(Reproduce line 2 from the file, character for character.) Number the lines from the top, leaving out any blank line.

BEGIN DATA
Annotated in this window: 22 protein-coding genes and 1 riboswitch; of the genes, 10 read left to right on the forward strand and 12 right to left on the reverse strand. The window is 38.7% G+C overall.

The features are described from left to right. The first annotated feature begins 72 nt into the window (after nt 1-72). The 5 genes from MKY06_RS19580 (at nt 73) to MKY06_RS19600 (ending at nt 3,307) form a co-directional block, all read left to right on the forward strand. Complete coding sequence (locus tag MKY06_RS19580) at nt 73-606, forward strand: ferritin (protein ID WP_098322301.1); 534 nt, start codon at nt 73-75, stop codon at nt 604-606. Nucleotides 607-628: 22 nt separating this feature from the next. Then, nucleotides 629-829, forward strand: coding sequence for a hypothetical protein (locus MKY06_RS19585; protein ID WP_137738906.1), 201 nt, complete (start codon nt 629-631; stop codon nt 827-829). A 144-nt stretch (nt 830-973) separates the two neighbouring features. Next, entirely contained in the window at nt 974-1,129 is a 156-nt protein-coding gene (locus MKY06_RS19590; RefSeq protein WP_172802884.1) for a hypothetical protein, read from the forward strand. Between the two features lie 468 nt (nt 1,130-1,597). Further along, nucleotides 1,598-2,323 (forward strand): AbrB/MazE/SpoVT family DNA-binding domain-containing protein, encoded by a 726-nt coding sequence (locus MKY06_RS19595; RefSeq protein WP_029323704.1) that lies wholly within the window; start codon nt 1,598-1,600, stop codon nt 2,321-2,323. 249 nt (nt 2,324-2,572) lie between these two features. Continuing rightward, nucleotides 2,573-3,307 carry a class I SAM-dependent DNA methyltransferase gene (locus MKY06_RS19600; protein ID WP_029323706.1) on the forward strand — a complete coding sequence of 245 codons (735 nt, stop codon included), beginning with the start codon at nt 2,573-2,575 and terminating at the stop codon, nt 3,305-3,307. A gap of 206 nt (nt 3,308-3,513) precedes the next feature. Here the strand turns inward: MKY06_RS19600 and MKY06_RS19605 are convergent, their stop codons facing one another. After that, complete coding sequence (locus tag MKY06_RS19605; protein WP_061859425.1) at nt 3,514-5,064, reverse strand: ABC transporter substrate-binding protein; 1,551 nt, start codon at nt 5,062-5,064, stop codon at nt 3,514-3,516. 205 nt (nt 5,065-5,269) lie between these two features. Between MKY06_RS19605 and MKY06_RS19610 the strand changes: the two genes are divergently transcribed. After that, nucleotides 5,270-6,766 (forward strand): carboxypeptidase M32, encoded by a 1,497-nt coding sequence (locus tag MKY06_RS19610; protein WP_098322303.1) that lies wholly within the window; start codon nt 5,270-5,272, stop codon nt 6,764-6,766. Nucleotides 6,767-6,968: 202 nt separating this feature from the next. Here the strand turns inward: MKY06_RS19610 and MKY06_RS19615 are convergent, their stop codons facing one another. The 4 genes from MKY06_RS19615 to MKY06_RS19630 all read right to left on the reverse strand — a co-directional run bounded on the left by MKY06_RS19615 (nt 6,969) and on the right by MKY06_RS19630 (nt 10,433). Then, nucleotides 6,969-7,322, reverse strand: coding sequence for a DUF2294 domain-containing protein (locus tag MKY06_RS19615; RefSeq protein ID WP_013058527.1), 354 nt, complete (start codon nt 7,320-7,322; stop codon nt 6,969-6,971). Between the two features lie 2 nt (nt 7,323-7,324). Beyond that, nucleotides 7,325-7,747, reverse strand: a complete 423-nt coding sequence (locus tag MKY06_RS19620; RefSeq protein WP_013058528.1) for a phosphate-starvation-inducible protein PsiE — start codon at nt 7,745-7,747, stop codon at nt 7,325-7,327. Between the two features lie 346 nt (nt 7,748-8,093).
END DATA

The features are described from left to right. The first annotated feature begins 72 nt into the window (after nt 1-72). The 5 genes from MKY06_RS19580 (at nt 73) to MKY06_RS19600 (ending at nt 3,307) form a co-directional block, all read left to right on the forward strand. Complete coding sequence (locus tag MKY06_RS19580) at nt 73-606, forward strand: ferritin (protein ID WP_098322301.1); 534 nt, start codon at nt 73-75, stop codon at nt 604-606. Nucleotides 607-628: 22 nt separating this feature from the next. Then, nucleotides 629-829, forward strand: coding sequence for a hypothetical protein (locus MKY06_RS19585; protein ID WP_137738906.1), 201 nt, complete (start codon nt 629-631; stop codon nt 827-829). A 144-nt stretch (nt 830-973) separates the two neighbouring features. Next, entirely contained in the window at nt 974-1,129 is a 156-nt protein-coding gene (locus MKY06_RS19590; RefSeq protein WP_172802884.1) for a hypothetical protein, read from the forward strand. Between the two features lie 468 nt (nt 1,130-1,597). Further along, nucleotides 1,598-2,323 (forward strand): AbrB/MazE/SpoVT family DNA-binding domain-containing protein, encoded by a 726-nt coding sequence (locus MKY06_RS19595; RefSeq protein WP_029323704.1) that lies wholly within the window; start codon nt 1,598-1,600, stop codon nt 2,321-2,323. 249 nt (nt 2,324-2,572) lie between these two features. Continuing rightward, nucleotides 2,573-3,307 carry a class I SAM-dependent DNA methyltransferase gene (locus MKY06_RS19600; protein ID WP_029323706.1) on the forward strand — a complete coding sequence of 245 codons (735 nt, stop codon included), beginning with the start codon at nt 2,573-2,575 and terminating at the stop codon, nt 3,305-3,307. A gap of 206 nt (nt 3,308-3,513) precedes the next feature. Here the strand turns inward: MKY06_RS19600 and MKY06_RS19605 are convergent, their stop codons facing one another. After that, complete coding sequence (locus tag MKY06_RS19605; protein WP_061859425.1) at nt 3,514-5,064, reverse strand: ABC transporter substrate-binding protein; 1,551 nt, start codon at nt 5,062-5,064, stop codon at nt 3,514-3,516. 205 nt (nt 5,065-5,269) lie between these two features. Between MKY06_RS19605 and MKY06_RS19610 the strand changes: the two genes are divergently transcribed. After that, nucleotides 5,270-6,766 (forward strand): carboxypeptidase M32, encoded by a 1,497-nt coding sequence (locus tag MKY06_RS19610; protein WP_098322303.1) that lies wholly within the window; start codon nt 5,270-5,272, stop codon nt 6,764-6,766. Nucleotides 6,767-6,968: 202 nt separating this feature from the next. Here the strand turns inward: MKY06_RS19610 and MKY06_RS19615 are convergent, their stop codons facing one another. The 4 genes from MKY06_RS19615 to MKY06_RS19630 all read right to left on the reverse strand — a co-directional run bounded on the left by MKY06_RS19615 (nt 6,969) and on the right by MKY06_RS19630 (nt 10,433). Then, nucleotides 6,969-7,322, reverse strand: coding sequence for a DUF2294 domain-containing protein (locus tag MKY06_RS19615; RefSeq protein ID WP_013058527.1), 354 nt, complete (start codon nt 7,320-7,322; stop codon nt 6,969-6,971). Between the two features lie 2 nt (nt 7,323-7,324). Beyond that, nucleotides 7,325-7,747, reverse strand: a complete 423-nt coding sequence (locus tag MKY06_RS19620; RefSeq protein WP_013058528.1) for a phosphate-starvation-inducible protein PsiE — start codon at nt 7,745-7,747, stop codon at nt 7,325-7,327. Between the two features lie 346 nt (nt 7,748-8,093).